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STEMFest returns with a bang, slime and even an alpaca

Bottle rockets activity hosted by National Organization of Black Chemists and Chemical Engineers

The STEM Festival event returned to Georgia Southern University this year as STEMFest 2018. From 10 a.m. to 4 p.m. in the Nessmith-Lane Conference Center on the Statesboro Campus, community members filled the hallways and ballroom to experience hands-on science, technology, engineering and mathematics (STEM) education activities.

Free and open to the public, this event hosted over 800 area PreK-12 students, not including guardians, faculty, staff and volunteers in attendance.

The event was unable to be hosted last fall, but the College of Education’s Institute for Interdisciplinary STEM Education (i2STEMe) knew it was crucial to bring it back this year.

“As the largest regional institution south of the Atlanta area, it is a vital part of our mission to support the region through educational endeavors,” said Cynthia Bolton, Ph.D., associate dean for outreach, partnerships and diversity for the College of Education. “It is important to offer STEM education to our community so we can inspire and engage kids and their families that STEM can be fun, active and compelling. There is something for everyone in STEM from the sciences to the arts, criminal justice and history.”

Liquid nitrogen ice cream hosted by Student Affiliates of the American Chemical Society

With over 50 interactive stations for students to learn and engage, activities included Alka-Seltzer pop rockets, electromagnetic trains, liquid nitrogen ice cream, kinetic sand, and slime time. This year’s event also featured live animals including alpacas as well as birds and reptiles from the University’s Center for Wildlife Education. Bolton says it takes “teamwork and commitment” to offer an event of this size and caliber at no cost to the public.

“STEMFest included volunteers and expert faculty, students and staff from all parts of Georgia Southern University,” she said. “We had over 300 volunteers assisting the organization team from i2STEMe. It also takes contributions from sponsors to help fund this event including supplies and lunches for the volunteers.”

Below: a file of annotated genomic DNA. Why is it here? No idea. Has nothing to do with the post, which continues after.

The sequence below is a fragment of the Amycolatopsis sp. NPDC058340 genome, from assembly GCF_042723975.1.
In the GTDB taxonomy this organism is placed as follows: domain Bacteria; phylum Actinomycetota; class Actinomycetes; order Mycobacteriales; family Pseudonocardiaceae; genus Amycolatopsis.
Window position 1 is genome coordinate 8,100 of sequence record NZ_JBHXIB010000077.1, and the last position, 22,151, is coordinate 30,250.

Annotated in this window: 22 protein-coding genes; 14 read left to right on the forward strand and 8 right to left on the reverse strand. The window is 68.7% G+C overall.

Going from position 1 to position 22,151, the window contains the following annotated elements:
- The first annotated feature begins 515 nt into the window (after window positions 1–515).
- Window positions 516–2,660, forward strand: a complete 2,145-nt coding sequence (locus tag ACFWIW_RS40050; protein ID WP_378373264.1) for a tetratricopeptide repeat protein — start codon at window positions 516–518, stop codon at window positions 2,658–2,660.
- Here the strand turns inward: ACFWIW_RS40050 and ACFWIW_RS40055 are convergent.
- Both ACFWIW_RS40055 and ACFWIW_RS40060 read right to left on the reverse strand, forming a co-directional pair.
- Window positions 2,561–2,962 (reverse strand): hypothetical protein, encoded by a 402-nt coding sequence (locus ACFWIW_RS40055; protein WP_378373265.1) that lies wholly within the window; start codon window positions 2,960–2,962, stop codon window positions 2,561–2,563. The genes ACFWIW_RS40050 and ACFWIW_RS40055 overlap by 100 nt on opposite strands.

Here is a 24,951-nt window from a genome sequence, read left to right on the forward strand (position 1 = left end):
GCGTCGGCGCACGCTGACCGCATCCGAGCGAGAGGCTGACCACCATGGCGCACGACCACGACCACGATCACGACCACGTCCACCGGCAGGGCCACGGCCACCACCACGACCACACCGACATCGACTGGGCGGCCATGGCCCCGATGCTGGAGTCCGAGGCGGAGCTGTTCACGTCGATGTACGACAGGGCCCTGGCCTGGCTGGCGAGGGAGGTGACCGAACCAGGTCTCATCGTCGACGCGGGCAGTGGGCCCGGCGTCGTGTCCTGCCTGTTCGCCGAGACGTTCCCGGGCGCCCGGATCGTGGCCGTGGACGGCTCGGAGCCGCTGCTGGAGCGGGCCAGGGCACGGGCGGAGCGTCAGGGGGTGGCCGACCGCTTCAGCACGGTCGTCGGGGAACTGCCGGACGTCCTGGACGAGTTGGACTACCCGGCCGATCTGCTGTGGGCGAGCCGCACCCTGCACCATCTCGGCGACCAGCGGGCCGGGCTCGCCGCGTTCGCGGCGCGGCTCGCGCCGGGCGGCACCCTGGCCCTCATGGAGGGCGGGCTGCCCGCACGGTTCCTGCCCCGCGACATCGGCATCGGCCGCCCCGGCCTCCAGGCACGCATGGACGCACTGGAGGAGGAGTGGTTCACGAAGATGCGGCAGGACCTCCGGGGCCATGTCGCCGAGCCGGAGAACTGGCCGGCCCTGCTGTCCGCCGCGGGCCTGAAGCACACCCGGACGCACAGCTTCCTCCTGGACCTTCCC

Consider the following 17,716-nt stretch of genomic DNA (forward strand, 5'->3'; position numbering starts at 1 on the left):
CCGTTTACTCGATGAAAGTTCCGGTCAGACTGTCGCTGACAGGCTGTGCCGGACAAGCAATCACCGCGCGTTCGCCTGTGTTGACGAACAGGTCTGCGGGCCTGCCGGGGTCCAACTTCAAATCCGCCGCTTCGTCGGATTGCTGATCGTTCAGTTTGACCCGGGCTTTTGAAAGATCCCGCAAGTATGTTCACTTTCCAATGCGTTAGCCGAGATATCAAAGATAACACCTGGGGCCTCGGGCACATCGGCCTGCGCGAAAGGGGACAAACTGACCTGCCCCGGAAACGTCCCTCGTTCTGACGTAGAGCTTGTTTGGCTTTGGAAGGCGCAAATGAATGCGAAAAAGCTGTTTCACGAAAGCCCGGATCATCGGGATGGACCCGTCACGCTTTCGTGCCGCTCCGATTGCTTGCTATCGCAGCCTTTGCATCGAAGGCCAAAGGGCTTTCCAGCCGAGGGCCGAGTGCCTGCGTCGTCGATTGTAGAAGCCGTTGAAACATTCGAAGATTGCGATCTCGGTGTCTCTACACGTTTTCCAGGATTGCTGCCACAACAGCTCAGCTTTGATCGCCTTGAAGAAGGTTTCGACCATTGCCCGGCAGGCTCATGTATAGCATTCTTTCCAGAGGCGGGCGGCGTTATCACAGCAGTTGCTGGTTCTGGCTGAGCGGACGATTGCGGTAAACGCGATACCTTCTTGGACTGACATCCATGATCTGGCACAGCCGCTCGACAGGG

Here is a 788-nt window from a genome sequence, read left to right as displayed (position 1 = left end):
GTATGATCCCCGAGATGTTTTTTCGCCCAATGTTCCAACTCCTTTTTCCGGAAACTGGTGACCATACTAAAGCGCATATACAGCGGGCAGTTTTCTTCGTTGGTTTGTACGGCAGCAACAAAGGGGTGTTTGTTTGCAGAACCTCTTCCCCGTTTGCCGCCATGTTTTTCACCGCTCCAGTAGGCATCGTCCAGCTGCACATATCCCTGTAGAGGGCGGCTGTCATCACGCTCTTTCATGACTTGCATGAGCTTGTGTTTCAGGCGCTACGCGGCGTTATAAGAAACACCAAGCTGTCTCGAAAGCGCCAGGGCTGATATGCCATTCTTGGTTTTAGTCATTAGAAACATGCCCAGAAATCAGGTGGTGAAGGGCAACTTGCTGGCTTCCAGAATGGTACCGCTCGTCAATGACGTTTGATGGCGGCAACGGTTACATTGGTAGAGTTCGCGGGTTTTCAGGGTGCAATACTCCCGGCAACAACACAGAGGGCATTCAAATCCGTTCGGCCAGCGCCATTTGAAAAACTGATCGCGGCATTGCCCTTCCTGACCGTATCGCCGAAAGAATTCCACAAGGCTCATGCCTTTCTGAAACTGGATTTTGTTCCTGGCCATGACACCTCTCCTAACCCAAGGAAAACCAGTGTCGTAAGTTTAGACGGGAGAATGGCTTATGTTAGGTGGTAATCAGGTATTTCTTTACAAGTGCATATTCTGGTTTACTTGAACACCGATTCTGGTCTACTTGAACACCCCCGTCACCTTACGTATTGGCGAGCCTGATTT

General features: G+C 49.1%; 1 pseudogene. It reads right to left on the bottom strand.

Patrons of this year’s event can count on seeing STEMFest back again next year. i2STEMe plans to host the event again in September 2019. Follow i2STEMe on Facebook for the latest updates.

“STEMFest is just one amazing, fun-filled and family-oriented event that can immerse and educate students about STEM opportunities,” Bolton said.

Volunteers represented a multitude of University colleges, departments and organizations including: Department of Sociology and Anthropology; Betty Foy Sanders Department of Art; Department of Elementary and Special Education; Department of Middle Grades and Secondary Education; Department of Biology; Center for Applied Cyber Education; Department of Civil Engineering and Construction; Department of Electrical and Computer Engineering; Fashion Merchandising and Apparel Design Program; Department of Criminal Justice and Criminology; Department of Geology and Geography; School of Human Ecology; Department of Mechanical Engineering; Department of Manufacturing Engineering; Georgia Southern University Museum; Nutrition and Food Science Association; James H. Oliver, Jr. Institute for Coastal Plain Science; National Organization of Black Chemists and Chemical Engineers; Center for Sustainability; Department of Physics and Astronomy; Department of Psychology; Student Affiliates of the American Chemical Society; University Housing; Sustainable Aquaponics Research Center; Sigma Xi, Georgia Southern Chapter; Society of Manufacturing Engineering; and Center for Wildlife Education and the Lamar Q. Ball, Jr. Raptor Center.

Feeding the alpacas


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